Jewish Journal


June 12, 2011



                                                                    THE “REPEATS”

Interestingly, American Mah Jongg is the only variant, (Mah Jongg is played all over the World) that uses a card.  Published by the National Mah Jongg League, it’s one of the things it does—-produce a new card with new hands every year.  It can’t be the easiest job in the World, but, no doubt, it probably is fun….

But players who play frequently soon realize each new card has hands from the previous years. There are only a limited number of hands that can be designed and redesigned, given the restrictions imposed by the game.  For example, Mah Jongg requires 14 tiles, combinations of Singles, Pairs, Pungs, Kongs, etc. restricted by using the kinds ( 3 Suits, Winds, Flowers, etc.) and number of tiles. And there’s the tradition of the League’s card.

This exposition leads me to a recurring hand—and one that many players find confusing. This year, it’s the 2st. Quint hand.  My collection of old cards don’t go back too far—to the 90s—but the hand reoccurs on the ’94, ’95, ’96, and ’99 cards.  I’m sure it has occurred on cards before that. And it occurs again on the 2008 card.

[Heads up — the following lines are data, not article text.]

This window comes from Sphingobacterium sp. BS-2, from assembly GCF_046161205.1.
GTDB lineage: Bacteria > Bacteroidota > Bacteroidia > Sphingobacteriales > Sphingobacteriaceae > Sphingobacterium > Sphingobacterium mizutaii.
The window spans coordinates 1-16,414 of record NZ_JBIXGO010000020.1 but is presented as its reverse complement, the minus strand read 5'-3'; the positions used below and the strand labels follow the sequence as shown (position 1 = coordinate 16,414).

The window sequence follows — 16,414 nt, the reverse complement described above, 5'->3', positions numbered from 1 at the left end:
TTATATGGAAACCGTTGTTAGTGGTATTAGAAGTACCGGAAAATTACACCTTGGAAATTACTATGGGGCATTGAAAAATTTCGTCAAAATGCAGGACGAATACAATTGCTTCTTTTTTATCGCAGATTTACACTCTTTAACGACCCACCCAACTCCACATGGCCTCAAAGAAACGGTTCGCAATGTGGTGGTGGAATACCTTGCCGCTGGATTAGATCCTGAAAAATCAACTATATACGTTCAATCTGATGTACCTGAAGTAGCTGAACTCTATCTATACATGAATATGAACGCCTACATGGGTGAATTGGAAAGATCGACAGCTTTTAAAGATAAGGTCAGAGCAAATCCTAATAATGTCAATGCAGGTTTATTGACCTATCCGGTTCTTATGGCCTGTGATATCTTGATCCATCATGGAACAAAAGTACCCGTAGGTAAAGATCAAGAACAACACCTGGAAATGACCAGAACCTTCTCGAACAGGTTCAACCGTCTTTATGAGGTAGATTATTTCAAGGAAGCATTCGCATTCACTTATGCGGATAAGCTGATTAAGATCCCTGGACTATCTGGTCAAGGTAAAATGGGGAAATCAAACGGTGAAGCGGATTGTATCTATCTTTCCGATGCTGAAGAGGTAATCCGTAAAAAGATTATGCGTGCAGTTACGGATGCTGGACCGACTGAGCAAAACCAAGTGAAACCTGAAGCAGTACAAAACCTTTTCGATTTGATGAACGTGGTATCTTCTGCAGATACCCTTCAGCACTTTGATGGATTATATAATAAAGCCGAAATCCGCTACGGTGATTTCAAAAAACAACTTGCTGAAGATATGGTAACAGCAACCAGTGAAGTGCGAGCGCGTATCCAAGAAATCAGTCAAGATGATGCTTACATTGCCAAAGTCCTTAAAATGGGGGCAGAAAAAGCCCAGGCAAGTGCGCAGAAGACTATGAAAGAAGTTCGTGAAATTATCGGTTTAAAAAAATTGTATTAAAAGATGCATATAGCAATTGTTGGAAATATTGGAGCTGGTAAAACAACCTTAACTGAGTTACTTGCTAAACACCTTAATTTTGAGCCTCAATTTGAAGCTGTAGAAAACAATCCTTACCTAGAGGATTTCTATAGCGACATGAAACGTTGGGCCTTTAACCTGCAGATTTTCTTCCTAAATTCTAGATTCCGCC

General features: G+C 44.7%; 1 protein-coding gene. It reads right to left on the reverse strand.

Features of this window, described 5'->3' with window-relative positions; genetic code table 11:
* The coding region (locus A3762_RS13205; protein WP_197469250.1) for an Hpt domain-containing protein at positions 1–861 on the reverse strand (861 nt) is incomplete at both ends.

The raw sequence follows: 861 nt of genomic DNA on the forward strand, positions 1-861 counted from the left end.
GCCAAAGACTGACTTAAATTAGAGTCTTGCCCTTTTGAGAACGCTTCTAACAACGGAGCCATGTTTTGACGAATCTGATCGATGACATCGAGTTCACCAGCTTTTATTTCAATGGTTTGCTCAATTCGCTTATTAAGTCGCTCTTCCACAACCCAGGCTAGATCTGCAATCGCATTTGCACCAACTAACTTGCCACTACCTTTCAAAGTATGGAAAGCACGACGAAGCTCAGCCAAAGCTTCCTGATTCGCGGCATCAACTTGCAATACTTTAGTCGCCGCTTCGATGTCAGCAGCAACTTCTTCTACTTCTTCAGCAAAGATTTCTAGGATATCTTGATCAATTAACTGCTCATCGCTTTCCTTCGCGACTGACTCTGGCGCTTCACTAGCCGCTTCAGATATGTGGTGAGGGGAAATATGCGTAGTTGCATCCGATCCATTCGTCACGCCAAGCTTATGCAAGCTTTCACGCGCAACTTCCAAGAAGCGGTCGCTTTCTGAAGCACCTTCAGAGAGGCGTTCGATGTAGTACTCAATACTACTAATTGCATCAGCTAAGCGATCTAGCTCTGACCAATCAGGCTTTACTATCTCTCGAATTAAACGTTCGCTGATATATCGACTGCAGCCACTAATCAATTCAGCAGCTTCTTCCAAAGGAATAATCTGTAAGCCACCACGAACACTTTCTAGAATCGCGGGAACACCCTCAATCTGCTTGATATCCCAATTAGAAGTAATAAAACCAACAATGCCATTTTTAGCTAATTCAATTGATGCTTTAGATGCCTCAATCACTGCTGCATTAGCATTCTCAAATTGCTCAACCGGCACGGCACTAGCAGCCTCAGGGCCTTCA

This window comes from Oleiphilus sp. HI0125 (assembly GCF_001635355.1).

Here’s the hand.
1223 11111 11111

The instructions say “Any 3 Suits, Any 3 Consec. Nos., Pr. Any No. in Run, Pr. & Quints Match”
Which means the hand requires all 3 Suits, any 3 consecutive numbers (5,6,7 3,4,5,  7,8,9). 
The next instruction says Pr. Any No. in Run. So you can Pair any number in your run of 3 consecutive numbers.
The 3rd. instruction requires that the number you Paired, must be repeated in the Quints.

So as examples, the hand can look like this:
3345 33333 33333
6778 77777 77777
2344 44444 444444

The hand is X, but, in answer to an email, you can call a tile to complete the first combination of 3 consecutive numbers only for Mahj…not an Exposure.  It’s a 40c hand, so it’s pretty difficult, but if you have several Jokers and matching Pairs, it is lots of fun, especially if you win!

Til next time…..



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